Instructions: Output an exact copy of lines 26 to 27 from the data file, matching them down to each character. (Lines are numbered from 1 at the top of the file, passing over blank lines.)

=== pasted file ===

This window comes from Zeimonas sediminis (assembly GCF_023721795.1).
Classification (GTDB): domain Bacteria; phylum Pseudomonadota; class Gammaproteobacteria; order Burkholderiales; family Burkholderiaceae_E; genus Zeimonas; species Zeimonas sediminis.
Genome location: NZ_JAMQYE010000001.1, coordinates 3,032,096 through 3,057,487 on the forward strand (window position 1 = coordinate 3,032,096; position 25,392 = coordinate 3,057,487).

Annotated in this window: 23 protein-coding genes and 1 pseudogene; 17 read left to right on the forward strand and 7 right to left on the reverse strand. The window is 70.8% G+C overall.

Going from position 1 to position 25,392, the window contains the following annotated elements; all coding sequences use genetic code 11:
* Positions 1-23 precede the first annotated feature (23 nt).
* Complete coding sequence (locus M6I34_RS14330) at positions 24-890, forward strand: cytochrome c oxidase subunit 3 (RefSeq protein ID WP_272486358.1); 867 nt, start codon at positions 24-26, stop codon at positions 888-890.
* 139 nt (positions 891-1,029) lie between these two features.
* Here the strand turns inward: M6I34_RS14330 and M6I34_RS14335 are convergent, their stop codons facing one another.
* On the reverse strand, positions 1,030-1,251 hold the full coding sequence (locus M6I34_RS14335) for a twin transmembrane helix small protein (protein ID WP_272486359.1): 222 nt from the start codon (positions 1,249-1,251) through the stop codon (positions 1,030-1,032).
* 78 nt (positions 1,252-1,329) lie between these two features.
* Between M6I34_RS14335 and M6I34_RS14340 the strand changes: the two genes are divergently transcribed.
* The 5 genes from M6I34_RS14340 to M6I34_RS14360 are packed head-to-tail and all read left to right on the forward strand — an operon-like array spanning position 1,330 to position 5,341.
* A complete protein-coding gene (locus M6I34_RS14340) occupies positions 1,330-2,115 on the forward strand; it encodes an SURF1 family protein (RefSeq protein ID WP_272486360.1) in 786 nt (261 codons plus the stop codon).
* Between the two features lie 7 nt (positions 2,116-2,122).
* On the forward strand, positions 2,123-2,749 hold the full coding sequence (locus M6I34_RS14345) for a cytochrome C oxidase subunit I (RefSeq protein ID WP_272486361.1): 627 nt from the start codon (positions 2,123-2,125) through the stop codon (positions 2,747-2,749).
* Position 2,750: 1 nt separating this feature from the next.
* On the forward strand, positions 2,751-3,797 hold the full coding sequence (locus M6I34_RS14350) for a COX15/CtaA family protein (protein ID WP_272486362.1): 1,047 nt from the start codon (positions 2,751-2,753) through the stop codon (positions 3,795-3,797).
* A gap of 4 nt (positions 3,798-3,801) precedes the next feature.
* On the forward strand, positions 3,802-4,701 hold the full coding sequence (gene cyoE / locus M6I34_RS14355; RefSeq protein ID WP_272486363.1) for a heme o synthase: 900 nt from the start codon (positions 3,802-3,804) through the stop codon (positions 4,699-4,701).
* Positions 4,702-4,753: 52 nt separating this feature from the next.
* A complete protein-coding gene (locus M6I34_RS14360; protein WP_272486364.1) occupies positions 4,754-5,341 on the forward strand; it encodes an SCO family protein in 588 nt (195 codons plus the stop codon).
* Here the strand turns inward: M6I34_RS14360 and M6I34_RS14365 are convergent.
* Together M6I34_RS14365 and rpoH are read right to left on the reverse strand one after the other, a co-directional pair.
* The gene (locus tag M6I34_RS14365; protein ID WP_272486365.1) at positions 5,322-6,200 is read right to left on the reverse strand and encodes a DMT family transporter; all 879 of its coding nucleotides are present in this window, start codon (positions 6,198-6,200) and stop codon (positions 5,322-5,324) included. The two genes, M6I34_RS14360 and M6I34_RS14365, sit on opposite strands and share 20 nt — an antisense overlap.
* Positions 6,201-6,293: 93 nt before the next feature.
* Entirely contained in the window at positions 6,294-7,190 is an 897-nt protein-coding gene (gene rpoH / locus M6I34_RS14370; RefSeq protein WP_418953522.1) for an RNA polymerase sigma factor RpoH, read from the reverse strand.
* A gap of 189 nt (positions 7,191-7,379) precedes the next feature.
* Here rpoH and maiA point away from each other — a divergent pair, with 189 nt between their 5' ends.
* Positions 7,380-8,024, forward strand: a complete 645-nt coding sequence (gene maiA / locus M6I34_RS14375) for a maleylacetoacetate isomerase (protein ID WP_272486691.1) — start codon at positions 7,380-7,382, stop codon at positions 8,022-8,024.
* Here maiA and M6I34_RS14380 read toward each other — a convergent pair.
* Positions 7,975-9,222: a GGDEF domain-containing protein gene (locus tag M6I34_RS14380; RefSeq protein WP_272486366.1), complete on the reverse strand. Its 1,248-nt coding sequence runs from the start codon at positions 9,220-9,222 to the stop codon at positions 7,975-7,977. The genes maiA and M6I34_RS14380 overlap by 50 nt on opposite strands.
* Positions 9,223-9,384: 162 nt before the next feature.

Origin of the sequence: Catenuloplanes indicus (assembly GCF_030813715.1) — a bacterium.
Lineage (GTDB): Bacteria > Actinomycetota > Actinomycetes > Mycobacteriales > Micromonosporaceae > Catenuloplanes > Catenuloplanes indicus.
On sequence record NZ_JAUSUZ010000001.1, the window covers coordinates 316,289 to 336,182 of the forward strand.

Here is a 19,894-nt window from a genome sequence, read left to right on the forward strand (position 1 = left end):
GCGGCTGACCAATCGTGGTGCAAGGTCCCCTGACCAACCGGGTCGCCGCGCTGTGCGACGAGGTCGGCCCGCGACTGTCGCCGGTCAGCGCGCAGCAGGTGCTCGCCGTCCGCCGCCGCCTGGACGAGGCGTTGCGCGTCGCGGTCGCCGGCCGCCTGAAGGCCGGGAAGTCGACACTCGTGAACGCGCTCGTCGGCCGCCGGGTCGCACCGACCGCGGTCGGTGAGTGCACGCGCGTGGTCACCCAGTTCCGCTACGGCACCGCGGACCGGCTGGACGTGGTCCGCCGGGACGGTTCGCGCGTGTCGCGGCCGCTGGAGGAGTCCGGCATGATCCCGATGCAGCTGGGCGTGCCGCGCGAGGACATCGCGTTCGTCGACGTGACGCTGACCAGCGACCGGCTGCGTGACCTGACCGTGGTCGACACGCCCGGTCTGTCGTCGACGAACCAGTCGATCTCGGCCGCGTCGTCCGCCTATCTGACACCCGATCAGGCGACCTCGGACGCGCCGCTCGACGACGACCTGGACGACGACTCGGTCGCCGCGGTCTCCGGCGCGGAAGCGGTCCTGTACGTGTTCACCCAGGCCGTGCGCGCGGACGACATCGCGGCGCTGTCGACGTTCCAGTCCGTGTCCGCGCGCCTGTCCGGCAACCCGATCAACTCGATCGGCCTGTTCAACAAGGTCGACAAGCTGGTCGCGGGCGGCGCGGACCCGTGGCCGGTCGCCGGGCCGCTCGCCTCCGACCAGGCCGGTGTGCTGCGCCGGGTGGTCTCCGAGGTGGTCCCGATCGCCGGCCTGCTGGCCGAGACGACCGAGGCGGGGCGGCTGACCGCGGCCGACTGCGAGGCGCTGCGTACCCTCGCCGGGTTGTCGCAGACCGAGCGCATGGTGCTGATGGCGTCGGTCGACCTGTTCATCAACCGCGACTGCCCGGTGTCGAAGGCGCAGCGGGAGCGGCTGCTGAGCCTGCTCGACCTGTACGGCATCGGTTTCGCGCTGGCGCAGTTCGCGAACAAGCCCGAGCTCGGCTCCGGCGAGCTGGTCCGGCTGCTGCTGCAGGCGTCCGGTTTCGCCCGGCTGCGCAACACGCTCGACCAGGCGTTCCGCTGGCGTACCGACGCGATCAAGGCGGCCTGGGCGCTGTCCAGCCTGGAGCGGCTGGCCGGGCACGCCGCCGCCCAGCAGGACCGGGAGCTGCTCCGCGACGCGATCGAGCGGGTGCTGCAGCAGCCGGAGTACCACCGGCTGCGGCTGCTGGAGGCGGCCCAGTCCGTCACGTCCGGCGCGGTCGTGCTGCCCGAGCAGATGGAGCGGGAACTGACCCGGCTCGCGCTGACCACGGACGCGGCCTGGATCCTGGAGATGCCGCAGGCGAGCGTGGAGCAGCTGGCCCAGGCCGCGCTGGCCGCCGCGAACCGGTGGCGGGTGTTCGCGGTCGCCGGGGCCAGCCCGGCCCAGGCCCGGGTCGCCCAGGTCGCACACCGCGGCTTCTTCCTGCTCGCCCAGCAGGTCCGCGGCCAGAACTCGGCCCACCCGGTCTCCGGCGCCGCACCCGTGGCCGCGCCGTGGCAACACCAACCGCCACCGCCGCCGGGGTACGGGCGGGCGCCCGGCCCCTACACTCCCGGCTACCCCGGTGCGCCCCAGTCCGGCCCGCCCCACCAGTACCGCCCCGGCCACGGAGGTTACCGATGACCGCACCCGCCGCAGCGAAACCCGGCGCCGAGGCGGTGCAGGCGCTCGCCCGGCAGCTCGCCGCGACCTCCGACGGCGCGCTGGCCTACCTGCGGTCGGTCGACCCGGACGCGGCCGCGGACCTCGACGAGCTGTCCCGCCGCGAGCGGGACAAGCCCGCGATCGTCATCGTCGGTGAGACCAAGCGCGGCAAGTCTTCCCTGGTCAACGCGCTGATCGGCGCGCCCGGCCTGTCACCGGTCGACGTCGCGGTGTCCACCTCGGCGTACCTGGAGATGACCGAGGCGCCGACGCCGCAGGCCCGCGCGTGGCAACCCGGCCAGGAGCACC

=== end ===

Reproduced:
* Positions 6,201-6,293: 93 nt before the next feature.
* Entirely contained in the window at positions 6,294-7,190 is an 897-nt protein-coding gene (gene rpoH / locus M6I34_RS14370; RefSeq protein WP_418953522.1) for an RNA polymerase sigma factor RpoH, read from the reverse strand.